North Fork-based ceramicist Chris Fanjul is a winemaker’s apprentice gone wrong. A former cellar rat at Paumanok Vineyards, in Aquebogue, he quit the business when he realized that owning his own winery wasn’t in his immediate future. Having majored in anthropology in college, the cultural scientist in him longed to make things with his hands. But it wasn’t until 2013, when he attended a pottery workshop at the Brick House Ceramic Art Center, in Long Island City, that he discovered he had a feel for clay. “I loved the nature of the wheel,” he recently recalled from his Mattituck studio in the basement of his home. “It was magic.”
He’s in good company for it seems that hand-made pottery and ceramics are enjoying a renaissance in a big way. Not the heavy, clunky, chip-your-tooth on a coffee mug ceramics of the Sixties, but a more refined style that takes its design cues from places as far afield as Japan and Scandinavia. There are waiting lists for ceramics classes in Manhattan and Brooklyn, ceramicists who’ve ditched their day jobs to devote themselves to their craft, and celebrity collectors clamoring for their work. Lena Dunham, reports Vogue, cherishes her set of hand-built Seder plates which are rimmed (oy vey) in 22 k gold.
As Fanjul notes, “There’s a hunger for hand-made objects in our digitally-driven world.” And, by extension, for things that are imperfect and one-of-a-kind, and for the tactile experience that an electronic screen can’t provide. For ceramicists, there’s the process itself, the primal thrill of firing clay–mud and sand, really–in a kiln at temperatures of up to 2300 degrees fahrenheit.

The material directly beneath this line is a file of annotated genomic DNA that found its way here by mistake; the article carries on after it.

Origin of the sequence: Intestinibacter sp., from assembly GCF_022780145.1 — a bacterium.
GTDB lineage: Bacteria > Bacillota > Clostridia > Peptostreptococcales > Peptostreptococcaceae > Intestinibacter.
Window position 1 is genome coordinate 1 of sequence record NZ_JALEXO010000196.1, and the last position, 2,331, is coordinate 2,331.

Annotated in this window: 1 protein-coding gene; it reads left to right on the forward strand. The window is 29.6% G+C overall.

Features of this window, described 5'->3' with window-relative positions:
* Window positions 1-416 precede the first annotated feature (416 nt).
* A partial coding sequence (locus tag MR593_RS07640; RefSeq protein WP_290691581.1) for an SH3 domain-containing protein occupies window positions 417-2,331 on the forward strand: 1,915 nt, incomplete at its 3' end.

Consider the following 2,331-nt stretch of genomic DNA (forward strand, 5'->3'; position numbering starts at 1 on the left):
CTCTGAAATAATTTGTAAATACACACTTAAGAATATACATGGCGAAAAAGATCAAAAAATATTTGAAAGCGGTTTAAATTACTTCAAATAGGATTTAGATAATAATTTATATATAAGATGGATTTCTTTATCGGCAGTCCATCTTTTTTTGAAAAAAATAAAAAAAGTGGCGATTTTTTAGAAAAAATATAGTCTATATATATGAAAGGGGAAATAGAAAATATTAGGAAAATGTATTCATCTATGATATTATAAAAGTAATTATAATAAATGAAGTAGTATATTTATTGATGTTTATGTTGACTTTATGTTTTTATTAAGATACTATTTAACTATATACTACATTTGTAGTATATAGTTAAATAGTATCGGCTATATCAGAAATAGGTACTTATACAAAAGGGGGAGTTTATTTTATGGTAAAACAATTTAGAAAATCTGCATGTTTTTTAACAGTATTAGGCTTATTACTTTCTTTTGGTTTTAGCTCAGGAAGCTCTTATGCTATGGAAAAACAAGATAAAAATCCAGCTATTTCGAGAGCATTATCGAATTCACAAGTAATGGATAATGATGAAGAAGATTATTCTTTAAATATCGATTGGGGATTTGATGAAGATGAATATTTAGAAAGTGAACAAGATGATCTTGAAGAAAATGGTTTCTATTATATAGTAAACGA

Many ambitious chefs have been early adopters of the trend, commissioning hand-made plates on which to serve their food. Taylor Knapp, who runs Paw Paw Pop-Up in Greenport, commissioned Fanjul to make the tableware for his tasting menus. He made a set of jade-colored bowls, seven-inch chargers stippled with native clay, and coffee cups into which he pressed black sand from a Cutchogue beach. Fanjul, whose style incorporates elements of both the Japanese and Scandinavian traditions, sells his pieces through word-of-mouth and via his online store on Etsy. (One of the pleasing paradoxes of the ‘maker’ movement is that its growth has been fuelled through social media and the Internet.)
As he has deepened his knowledge of craft and technique, he’s acquired an appreciation for the hard-glazed surface of salt-fired clay and the idiosyncratic, unpredictable beauty of atmospheric firing. He finds it gratifying to incorporate small quantities of local stones and clay into his ceramics, but transporting it is hard work. Some it is dug from spots along the South Fork, where the brick industry thrived until the nine-thirties. “I carried seventy-five pounds of clay half a mile down the beach,” he recalls. “I couldn’t move my arms the next day.”
Fanjul remains fascinated by the cultural aspects of pottery. “I hope my work appeals to younger people who seek simplicity in their lives, and also depth,” he reflects. “In our disembodied world, we need objects that are made with intention and serve a purpose beyond the strictly functional. Objects that aren’t disposable.”